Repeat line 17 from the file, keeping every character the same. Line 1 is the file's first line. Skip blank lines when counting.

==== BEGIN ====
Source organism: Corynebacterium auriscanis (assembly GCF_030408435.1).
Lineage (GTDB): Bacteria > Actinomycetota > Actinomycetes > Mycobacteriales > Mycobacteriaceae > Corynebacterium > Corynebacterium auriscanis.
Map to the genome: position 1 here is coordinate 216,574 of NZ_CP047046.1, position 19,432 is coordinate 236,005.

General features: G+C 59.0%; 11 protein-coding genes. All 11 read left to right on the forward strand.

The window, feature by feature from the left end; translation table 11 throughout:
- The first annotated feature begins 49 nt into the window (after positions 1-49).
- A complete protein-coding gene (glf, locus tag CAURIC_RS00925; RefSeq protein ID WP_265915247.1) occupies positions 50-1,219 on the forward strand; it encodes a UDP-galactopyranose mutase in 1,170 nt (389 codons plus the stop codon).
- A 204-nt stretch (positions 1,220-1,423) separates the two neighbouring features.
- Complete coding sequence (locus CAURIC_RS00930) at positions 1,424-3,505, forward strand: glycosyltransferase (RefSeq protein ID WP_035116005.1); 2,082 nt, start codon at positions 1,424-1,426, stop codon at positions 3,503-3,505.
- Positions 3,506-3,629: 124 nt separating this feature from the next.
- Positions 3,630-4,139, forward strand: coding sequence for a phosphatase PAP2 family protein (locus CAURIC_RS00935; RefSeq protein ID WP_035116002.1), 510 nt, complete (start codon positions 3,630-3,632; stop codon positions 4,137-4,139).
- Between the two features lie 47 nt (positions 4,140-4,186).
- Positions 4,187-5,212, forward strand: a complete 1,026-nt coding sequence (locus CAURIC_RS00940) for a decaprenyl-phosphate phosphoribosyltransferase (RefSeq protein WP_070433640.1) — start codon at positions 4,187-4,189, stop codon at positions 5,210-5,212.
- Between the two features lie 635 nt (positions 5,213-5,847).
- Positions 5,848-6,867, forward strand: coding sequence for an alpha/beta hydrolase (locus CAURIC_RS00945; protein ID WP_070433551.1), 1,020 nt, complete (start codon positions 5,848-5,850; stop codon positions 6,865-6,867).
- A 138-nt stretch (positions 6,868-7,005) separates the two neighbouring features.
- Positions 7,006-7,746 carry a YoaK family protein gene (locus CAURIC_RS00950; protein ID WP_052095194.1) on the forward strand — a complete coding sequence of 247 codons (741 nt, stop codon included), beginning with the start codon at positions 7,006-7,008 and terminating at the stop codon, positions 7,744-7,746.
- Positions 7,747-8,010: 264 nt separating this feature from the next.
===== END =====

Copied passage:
- Positions 7,006-7,746 carry a YoaK family protein gene (locus CAURIC_RS00950; protein ID WP_052095194.1) on the forward strand — a complete coding sequence of 247 codons (741 nt, stop codon included), beginning with the start codon at positions 7,006-7,008 and terminating at the stop codon, positions 7,744-7,746.